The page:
COVID-19: Yes, we are open! See how we're protecting the health of our customers and protecting their property.
CLICK HERE

Insects and spiders may not live for very long relative to other animals. However, insects and spiders reproduce at astonishing rates, which makes arthropods the most abundant group of animals on the planet. As much as you may hate insects and spiders, the fact that the insect population is currently decreasing globally should not be taken as good news. Pretty much every insect serves a purpose in the ecosystem where they dwell. An argument can even be made for preserving the lives of even the most hated types of insects, including bed bugs. Since bed bugs are only becoming more and more numerous in the world, it may surprise you to learn that these blood-suckers do not live long lives. It is hard to pin down an accurate bed bug life expectancy since the lifespan of bed bugs varies considerably depending on a variety of factors. Some of these factors include a particular bed bug’s genetic makeup, outside temperature, food availability and quality and environmental conditions. In laboratory environments, the amount of time between a bed bug’s hatching and its death is somewhere in between six to twelve months.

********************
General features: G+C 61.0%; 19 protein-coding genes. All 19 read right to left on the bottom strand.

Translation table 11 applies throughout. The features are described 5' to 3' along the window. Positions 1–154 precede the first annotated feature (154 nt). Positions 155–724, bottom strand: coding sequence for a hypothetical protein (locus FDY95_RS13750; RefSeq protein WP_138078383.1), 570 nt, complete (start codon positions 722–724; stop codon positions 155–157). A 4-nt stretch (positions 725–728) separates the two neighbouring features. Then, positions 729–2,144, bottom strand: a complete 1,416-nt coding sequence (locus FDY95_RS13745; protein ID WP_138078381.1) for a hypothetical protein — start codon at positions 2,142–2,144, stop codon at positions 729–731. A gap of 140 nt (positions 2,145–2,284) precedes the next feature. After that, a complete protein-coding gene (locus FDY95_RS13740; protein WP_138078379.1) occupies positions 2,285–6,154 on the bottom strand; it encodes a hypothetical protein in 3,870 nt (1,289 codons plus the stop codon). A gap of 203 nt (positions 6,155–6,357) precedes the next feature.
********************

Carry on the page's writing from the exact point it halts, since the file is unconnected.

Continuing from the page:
Although lab experiments show that bed bugs can live for at least six months, a bed bug’s life expectancy is much lower in the wild. The bed bugs that infest people’s homes are forced to compete with one another for resources. Bed bugs also must avoid predators and the chemicals that are used in household cleaning products and insecticides. Female bed bugs typically die before males. This is mostly due to the female’s risk of being victimized by traumatic insemination. Artificial insemination occurs when males break open the females tough exoskeleton in order to plant its sperm. One of the biggest factors influencing a bed bug’s lifespan is, as already mentioned, temperature. In order for a bed bug to survive, the outdoor temperatures cannot become too extreme. A study showed that bed bugs were killed after the temperature drops below fifty seven degrees fahrenheit. However, another study found termites remaining active until the temperature was brought down to forty four degrees fahrenheit. Environments that exceed ninety seven degrees fahrenheit also kill off bed bugs. But don’t think that turning off your heat will rid your home of bed bugs. Obviously, a pest control professional is your only hope in a bed bug crisis.

 

Do you think that bed bugs are better adapted for indoor rather than outdoor environments?

 

Stay up to date with Johnny B’s Social Media Pages!

Twitter

Facebook

Google+